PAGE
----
Benefits to the 50-15-5 Rule
1. It helps you enjoy fun things more
The problem with most budgeting systems is that they focus on constraining your spending. It might help you save more money for a while. But just like a diet, it’s easy to fall back to bad habits.
The 50-15-5 method, however, helps you enjoy “fun” spending more. That’s because it helps you differentiate between essential spending and fun spending.
Think about the last time you are at the grocery store. Thanks to modern-day retail, you were probably faced with a massive choice of things to buy.
But pause for a moment: how much of the things in your shopping cart were truly essential? Sure, the meat and produce were certainly necessary. But what about the soda pop? Was that really essential? Or the bag of cookies on sale? Maybe even that shampoo you were wanting to try, even though you already have an old bottle at home. This fun spending extends to a daily Starbucks habit too.
All of this should be considered “fun” spending. Yet notice how little joy you actually get from much of this?
People often don’t differentiate between fun and essential
We often mistake treats for essential items. I’m personally a fan of sweet and salty snacks. But it’s always shocking to me how I can open a bag of chocolate-covered kettle corn… and suddenly, the whole bag is gone. I think I can *recall* eating it while at my desk…
But did I actually enjoy any of it?
Often, the answer is “no”. The popcorn was supposed to be a joy to eat! But I’m so busy on the phone or typing at my computer that I manage to inhale the entire bag without even enjoying a moment of it. And that’s because I wasn’t present while I was eating. And so the whole bag of popcorn disappeared without me even enjoying a moment of the process.
The 50-15-5 rule forces you to be mindful
The moment you start differentiating between fun and essential spending, you will begin to notice that you will start cutting out fun spending that you didn’t actually enjoy. You will be surprised at the number of people I come across who cut out their Starbucks habit after realizing they were doing it simply out of routine. Once you start paying for fun things from a different credit card, you start to question EVERYTHING you thought was fun.
Perhaps you have a Netflix or other subscription service that you never use. Once you see that spending cutting into your actual fun goals (such as funding your daughter’s wedding or your own), you will be amazed at how quickly you can remove those kinds of spending from your life. Think of it another way. If I’d known I wouldn’t enjoy that chocolate-covered kettle corn, I wouldn’t have bought it in the first place!
2. It reduces stress
The 50-15-5 Rule makes sure you’re saving enough money for retirement and for emergencies.
As a financial advisor, I constantly see my clients worry about running out of money in retirement. You may have hundreds of thousands of dollars in home equity. Or millions of dollars in savings. But why doesn’t it ever feel enough?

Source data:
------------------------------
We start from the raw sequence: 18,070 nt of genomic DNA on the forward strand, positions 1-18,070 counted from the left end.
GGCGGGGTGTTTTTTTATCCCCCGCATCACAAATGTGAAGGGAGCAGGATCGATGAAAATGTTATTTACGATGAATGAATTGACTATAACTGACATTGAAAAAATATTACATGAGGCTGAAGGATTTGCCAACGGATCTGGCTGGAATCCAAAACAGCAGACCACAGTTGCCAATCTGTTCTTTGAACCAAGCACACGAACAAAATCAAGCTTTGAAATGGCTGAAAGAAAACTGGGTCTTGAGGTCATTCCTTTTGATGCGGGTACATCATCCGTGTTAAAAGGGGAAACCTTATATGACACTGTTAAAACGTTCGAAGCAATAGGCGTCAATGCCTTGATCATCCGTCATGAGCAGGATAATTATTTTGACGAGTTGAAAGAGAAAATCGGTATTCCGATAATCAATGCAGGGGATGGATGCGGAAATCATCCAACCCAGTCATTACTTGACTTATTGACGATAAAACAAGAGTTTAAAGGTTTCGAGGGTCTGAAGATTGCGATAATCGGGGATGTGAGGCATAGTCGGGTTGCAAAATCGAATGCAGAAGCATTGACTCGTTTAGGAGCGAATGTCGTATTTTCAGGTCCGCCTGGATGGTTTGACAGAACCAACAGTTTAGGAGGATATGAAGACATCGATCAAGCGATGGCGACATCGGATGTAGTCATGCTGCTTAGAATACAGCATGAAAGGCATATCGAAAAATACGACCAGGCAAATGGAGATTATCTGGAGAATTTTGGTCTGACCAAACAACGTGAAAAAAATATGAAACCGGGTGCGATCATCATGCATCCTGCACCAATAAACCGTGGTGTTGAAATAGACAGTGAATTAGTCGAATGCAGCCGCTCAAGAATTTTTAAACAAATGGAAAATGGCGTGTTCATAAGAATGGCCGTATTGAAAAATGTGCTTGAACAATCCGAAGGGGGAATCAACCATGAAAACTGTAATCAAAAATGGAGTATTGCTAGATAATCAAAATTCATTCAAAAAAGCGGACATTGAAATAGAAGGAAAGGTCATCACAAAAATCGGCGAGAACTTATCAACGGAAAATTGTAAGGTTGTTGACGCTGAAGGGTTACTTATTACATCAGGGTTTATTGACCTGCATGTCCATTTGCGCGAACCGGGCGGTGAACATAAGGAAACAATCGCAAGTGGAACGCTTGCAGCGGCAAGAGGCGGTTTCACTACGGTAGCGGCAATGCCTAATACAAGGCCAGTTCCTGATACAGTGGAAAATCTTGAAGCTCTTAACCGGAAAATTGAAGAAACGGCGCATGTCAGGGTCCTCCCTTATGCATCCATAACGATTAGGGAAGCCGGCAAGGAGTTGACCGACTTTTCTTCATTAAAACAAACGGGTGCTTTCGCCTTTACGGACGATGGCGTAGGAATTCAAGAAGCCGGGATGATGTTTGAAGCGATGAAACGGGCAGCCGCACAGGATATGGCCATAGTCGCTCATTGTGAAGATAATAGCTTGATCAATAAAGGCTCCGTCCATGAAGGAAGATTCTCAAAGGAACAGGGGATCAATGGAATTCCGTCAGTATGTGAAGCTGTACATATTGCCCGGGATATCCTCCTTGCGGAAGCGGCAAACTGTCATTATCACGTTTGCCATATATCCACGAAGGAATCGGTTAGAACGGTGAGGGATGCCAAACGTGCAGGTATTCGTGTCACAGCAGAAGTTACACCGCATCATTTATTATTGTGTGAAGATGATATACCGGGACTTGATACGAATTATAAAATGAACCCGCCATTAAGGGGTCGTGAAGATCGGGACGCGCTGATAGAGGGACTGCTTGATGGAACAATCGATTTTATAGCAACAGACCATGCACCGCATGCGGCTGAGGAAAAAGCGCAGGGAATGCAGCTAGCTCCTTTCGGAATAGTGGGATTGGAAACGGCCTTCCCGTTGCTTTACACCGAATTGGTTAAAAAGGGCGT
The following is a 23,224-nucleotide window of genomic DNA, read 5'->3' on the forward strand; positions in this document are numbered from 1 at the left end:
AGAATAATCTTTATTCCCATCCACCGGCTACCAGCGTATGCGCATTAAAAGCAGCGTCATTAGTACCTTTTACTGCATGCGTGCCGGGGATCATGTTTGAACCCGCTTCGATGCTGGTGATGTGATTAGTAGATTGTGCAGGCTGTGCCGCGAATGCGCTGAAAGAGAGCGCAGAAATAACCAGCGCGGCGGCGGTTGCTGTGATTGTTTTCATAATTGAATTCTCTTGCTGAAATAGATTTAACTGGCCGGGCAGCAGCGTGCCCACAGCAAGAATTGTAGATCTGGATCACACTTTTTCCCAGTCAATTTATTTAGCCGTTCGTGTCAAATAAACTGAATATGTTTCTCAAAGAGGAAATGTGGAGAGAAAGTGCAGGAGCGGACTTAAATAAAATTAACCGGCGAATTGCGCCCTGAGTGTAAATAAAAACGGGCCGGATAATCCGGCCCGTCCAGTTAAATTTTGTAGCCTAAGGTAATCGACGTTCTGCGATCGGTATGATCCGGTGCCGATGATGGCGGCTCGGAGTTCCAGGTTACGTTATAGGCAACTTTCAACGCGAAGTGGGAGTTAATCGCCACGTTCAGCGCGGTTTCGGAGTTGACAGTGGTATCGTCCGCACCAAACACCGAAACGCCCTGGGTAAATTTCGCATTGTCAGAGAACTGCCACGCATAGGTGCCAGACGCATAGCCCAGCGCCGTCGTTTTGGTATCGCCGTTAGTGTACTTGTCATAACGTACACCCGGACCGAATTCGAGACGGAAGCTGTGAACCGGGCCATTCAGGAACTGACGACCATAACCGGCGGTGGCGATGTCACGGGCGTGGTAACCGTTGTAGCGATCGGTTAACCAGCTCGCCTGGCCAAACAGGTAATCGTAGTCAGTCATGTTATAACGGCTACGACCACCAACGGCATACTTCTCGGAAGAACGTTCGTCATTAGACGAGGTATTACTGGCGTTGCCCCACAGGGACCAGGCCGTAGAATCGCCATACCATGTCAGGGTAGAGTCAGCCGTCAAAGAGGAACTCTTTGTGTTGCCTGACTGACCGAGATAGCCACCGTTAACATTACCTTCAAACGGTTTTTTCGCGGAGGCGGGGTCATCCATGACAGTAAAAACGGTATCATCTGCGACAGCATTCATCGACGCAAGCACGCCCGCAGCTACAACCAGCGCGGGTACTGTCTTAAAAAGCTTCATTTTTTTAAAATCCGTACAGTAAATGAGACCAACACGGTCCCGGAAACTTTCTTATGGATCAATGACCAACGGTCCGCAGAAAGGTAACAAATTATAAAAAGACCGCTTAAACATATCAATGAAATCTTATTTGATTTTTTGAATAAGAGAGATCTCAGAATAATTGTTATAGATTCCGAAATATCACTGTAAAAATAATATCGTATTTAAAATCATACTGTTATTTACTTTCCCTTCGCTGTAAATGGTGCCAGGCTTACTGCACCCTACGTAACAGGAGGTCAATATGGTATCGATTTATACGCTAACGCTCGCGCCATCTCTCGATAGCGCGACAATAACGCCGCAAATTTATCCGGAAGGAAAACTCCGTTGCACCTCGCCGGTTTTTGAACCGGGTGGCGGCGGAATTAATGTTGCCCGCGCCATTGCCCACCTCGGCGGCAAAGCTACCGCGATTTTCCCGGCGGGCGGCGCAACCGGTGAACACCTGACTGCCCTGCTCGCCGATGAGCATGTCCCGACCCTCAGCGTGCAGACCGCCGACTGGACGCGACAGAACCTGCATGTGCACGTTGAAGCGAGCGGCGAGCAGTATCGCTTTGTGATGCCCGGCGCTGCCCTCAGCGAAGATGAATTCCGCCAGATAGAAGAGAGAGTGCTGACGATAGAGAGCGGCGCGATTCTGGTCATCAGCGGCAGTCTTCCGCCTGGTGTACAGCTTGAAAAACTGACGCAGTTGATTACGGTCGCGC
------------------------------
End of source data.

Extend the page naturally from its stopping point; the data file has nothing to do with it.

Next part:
Because most people don’t know how much they will need in retirement.
People who come down with chronic illnesses such as dementia or Alzheimer’s can require three to four times as much in retirement than a healthy person. But no one knows whether they will come down with a chronic disease.
But for the majority of people, the 50-15-5 Rule provides ample cushion for sustaining yourself in retirement. That’s because 15% + 5% = 20%. And 20% is a relatively high savings rate that’s still manageable. Also, major financial decisions, such as having children or travel, fall into the essential or fun spending buckets. These won’t influence your retirement savings rate.
(As a side-note, setting aside 20% may not be enough for some people who have highly deficient savings. This is fine: a professional financial advisor can fine-tune the amounts you actually need to save. The important point is that you have a clear savings goal and an automatic system to divide your family’s paycheck.)
This works for both savers and spenders
For savers and spenders alike, having a baseline savings rate reduces stress. Savers can decide to invest their fun money. They would rather spend it tomorrow and spend it today. Spenders, on the other hand, may prefer to spend money today instead. Either way, both spenders and savers enjoy their wealth knowing that their essential needs will be met in retirement.
3. It is easy to follow
One of the most important aspects of the 50-15-5 Rule is that it is easier to follow than a budget.
When people want to save more money, many believe they cannot have fun at all. That they have to downsize or cut back on essential living expenses.
But you can enjoy!
The rule should help you separate your basic needs from wants. And because you’re enjoying your wants more than before, that gives you extra cash. And that allows you to save more money.
What’s wrong with budgets?
Most budgets are too complex. These budgeting systems ask you to separate out every piece of spending. But everyone knows that going through three months of credit card statements gets you lost in the details.
Habits also change. Major expenses from months past might not reflect future spending. You might be going through major life changes too. Your kids might be heading off to college, your husband might get a promotion. Or you might even be going through a separation.
50-15-5 solves the budgeting